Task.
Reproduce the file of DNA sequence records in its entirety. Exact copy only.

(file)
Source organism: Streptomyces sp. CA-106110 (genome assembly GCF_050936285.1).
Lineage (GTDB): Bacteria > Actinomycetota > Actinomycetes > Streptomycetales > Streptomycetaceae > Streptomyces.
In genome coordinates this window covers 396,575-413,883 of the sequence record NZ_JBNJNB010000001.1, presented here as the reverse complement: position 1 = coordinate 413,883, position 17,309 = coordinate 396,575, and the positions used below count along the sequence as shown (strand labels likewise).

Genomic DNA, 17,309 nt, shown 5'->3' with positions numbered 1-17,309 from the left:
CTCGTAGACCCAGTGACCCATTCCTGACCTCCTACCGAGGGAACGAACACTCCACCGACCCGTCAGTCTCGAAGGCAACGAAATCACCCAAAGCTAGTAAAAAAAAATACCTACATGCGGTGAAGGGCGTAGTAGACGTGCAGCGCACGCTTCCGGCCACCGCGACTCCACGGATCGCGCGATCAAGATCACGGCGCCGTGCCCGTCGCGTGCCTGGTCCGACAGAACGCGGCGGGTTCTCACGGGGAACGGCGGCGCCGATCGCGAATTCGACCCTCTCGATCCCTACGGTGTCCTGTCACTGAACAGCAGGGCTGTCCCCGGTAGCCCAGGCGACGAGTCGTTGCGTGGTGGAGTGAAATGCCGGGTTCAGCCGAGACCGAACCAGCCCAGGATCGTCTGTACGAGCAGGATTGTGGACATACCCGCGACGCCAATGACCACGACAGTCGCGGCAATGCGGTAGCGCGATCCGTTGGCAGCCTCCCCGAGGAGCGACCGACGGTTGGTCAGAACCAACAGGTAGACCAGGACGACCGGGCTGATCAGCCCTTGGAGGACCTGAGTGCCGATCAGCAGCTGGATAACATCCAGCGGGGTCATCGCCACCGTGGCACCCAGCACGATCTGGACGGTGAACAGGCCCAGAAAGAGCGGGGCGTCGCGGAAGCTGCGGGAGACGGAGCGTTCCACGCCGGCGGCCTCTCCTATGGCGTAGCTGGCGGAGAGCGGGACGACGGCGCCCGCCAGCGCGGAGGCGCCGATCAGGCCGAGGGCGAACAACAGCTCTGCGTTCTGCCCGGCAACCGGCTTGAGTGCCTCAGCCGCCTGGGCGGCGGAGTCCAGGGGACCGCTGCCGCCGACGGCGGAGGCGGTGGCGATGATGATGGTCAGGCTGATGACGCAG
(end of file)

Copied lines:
Source organism: Streptomyces sp. CA-106110 (genome assembly GCF_050936285.1).
Lineage (GTDB): Bacteria > Actinomycetota > Actinomycetes > Streptomycetales > Streptomycetaceae > Streptomyces.
In genome coordinates this window covers 396,575-413,883 of the sequence record NZ_JBNJNB010000001.1, presented here as the reverse complement: position 1 = coordinate 413,883, position 17,309 = coordinate 396,575, and the positions used below count along the sequence as shown (strand labels likewise).

Genomic DNA, 17,309 nt, shown 5'->3' with positions numbered 1-17,309 from the left:
CTCGTAGACCCAGTGACCCATTCCTGACCTCCTACCGAGGGAACGAACACTCCACCGACCCGTCAGTCTCGAAGGCAACGAAATCACCCAAAGCTAGTAAAAAAAAATACCTACATGCGGTGAAGGGCGTAGTAGACGTGCAGCGCACGCTTCCGGCCACCGCGACTCCACGGATCGCGCGATCAAGATCACGGCGCCGTGCCCGTCGCGTGCCTGGTCCGACAGAACGCGGCGGGTTCTCACGGGGAACGGCGGCGCCGATCGCGAATTCGACCCTCTCGATCCCTACGGTGTCCTGTCACTGAACAGCAGGGCTGTCCCCGGTAGCCCAGGCGACGAGTCGTTGCGTGGTGGAGTGAAATGCCGGGTTCAGCCGAGACCGAACCAGCCCAGGATCGTCTGTACGAGCAGGATTGTGGACATACCCGCGACGCCAATGACCACGACAGTCGCGGCAATGCGGTAGCGCGATCCGTTGGCAGCCTCCCCGAGGAGCGACCGACGGTTGGTCAGAACCAACAGGTAGACCAGGACGACCGGGCTGATCAGCCCTTGGAGGACCTGAGTGCCGATCAGCAGCTGGATAACATCCAGCGGGGTCATCGCCACCGTGGCACCCAGCACGATCTGGACGGTGAACAGGCCCAGAAAGAGCGGGGCGTCGCGGAAGCTGCGGGAGACGGAGCGTTCCACGCCGGCGGCCTCTCCTATGGCGTAGCTGGCGGAGAGCGGGACGACGGCGCCCGCCAGCGCGGAGGCGCCGATCAGGCCGAGGGCGAACAACAGCTCTGCGTTCTGCCCGGCAACCGGCTTGAGTGCCTCAGCCGCCTGGGCGGCGGAGTCCAGGGGACCGCTGCCGCCGACGGCGGAGGCGGTGGCGATGATGATGGTCAGGCTGATGACGCAG